What does Ake Festival 2019 theme ‘Black Bodies, Grey Matter’ mean to you?

The theme is taking into cognizance the nexus between our bodies as black people and our mental health. Black bodies and grey matter are metaphors for these two important things. It’s about how we view ourselves as black people. As a woman, it’s contemplating the politics and reality of gender and sex, and how we as Africans can destroy harmful stereotypes and should be welcoming to queer people. The mental health bit is especially relevant now that there’s a growing awareness around mental health, disrupting the age-old stigma. There’s still more to be done. I believe that this year’s theme is going to shake a lot of tables, and that the powerful conversations will serve as catalysts of change.


Which African or Diasporan novel do you think best explores the Black Body?

I rarely read African novels through the lens of ‘blackness.’ If I had to choose an African American novel though, I would say ‘The Bluest Eye’ by Toni Morrison, because it covers a lot of ground on racism and colourism. The novel paints a reality that still exists here in Africa and Nigeria: ‘white is associated with beauty and innocence, while black is associated with ugliness and dirtiness.’ There’s also ‘On Black Sisters’ Street’ by Chika Unigwe, which deals with sex work by black women in Europe. This is an important perspective of the black body because people do not see sex work as real work; it’s seen as selling the body etc. But it is real work and the members of this profession deserve respect; they’re real people with important stories.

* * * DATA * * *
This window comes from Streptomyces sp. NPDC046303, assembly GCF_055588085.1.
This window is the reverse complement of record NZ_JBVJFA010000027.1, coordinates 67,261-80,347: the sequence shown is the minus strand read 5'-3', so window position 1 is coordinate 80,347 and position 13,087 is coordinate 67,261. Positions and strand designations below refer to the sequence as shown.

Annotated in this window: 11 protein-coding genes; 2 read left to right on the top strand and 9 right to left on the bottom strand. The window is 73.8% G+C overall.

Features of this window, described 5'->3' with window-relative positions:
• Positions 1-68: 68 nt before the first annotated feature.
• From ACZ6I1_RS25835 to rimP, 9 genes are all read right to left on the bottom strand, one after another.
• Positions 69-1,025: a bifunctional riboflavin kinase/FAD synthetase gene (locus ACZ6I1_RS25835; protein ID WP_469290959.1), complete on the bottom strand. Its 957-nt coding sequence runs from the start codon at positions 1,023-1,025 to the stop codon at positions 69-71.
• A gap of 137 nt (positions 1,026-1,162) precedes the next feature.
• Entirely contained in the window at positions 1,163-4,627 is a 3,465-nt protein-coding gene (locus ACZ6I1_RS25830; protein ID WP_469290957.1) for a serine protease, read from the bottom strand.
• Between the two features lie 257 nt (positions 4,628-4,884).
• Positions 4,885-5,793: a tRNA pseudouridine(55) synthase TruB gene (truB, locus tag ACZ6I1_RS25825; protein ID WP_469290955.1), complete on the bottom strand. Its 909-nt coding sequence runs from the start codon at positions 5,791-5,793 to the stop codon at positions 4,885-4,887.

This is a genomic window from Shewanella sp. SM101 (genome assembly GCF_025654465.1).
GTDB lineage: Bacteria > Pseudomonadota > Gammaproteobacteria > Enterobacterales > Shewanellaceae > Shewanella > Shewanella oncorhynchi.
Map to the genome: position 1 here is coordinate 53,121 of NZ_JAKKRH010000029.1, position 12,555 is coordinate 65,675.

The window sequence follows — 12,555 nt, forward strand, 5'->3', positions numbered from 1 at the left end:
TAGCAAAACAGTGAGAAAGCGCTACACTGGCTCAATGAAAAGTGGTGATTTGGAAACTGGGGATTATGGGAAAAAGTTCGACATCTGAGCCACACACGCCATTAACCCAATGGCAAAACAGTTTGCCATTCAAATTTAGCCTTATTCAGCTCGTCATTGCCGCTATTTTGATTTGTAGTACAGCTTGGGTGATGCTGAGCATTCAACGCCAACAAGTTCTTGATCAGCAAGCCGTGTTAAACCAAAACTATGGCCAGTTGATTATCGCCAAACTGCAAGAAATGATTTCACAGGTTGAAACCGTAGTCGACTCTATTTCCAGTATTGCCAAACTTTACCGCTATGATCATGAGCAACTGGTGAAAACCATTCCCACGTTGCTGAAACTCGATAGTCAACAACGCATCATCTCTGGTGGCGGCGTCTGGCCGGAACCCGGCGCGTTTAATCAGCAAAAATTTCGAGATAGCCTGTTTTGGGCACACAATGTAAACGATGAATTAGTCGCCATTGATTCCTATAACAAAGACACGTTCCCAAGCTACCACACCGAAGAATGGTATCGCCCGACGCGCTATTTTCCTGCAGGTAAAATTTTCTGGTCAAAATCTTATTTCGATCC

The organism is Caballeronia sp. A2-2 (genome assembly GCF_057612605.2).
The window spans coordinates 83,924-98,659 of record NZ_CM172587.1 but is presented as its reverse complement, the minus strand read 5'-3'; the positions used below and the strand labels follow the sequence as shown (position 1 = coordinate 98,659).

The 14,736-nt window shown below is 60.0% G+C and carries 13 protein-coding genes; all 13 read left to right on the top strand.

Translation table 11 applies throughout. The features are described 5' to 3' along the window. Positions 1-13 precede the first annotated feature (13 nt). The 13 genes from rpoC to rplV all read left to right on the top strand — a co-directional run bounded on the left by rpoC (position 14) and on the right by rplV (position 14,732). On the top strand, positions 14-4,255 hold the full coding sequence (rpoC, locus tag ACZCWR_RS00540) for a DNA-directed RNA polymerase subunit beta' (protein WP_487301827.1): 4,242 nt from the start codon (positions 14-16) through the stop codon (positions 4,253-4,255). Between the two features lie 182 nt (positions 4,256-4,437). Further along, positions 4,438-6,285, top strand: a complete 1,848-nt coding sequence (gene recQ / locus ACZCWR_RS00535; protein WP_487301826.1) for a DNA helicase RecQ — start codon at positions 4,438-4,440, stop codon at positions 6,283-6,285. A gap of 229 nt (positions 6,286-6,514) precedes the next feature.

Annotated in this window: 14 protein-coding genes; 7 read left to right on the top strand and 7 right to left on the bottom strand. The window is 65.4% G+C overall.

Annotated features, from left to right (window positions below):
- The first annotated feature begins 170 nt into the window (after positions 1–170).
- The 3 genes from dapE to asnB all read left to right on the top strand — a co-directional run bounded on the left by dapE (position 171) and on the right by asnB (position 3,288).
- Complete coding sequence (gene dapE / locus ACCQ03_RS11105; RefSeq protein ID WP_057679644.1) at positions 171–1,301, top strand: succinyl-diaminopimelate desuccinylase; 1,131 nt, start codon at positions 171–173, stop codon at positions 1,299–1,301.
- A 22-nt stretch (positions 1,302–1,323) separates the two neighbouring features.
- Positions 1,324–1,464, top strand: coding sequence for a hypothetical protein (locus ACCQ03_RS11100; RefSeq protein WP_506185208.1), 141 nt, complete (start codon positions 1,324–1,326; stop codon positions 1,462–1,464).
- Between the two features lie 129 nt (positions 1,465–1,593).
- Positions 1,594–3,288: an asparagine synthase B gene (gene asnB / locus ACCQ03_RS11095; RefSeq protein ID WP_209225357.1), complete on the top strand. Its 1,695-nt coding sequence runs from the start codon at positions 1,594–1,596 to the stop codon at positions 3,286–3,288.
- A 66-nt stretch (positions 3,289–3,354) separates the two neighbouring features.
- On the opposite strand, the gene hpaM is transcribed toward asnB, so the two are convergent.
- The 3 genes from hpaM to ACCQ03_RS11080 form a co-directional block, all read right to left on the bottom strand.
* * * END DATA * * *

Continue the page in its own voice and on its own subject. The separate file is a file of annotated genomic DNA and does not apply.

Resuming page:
You are asked to write an African femme fatale as an alien. What physical attributes would she have?

She has green eyes and red skin and is 8 feet tall.


What book would you give to a dark-skinned young woman who has expressed an intent to buy bleaching cream?

I’d certainly give her Toni Morrison’s ‘God Help the Child’ — it treats colourism with an even more modern approach.


Does the African writer have a specific role to play in the current world order?

I don’t know that the African writer should have a specific role to play. I think all of us as humans have a role to play, and giving artists or writers a higher role or prescription usually ends up burdening them, and sort of restricting the kind of work they produce. We should use our art for bettering society and enlightening people, but it should be more of a personal choice.


Which person do you think best represents an African perspective in the ongoing discourse on gender?

I’d say Chimamanda Ngozi Adichie.


You’re giving a talk at a symposium on mental health, which African novels will you reference?

Freshwater’ by Akwaeke Emezi, which allows for a traditional perspective on mental illness based on Igbo spirituality.


Name a character from an African novel that you could rewrite as a different gender, and why.

I’m not sure of any.


What two things should every teenager understand about mental health?

That taking care of your mental health is just as important as taking care of your physical health. And that mental health is not just people walking naked on the street.


What is your vision for the Black Body?

That we will get to the place where the black body will be free from prejudice; that black people will be prouder of our skin, hair and whatever makes us black; and that black women the world over will have autonomy over our bodies.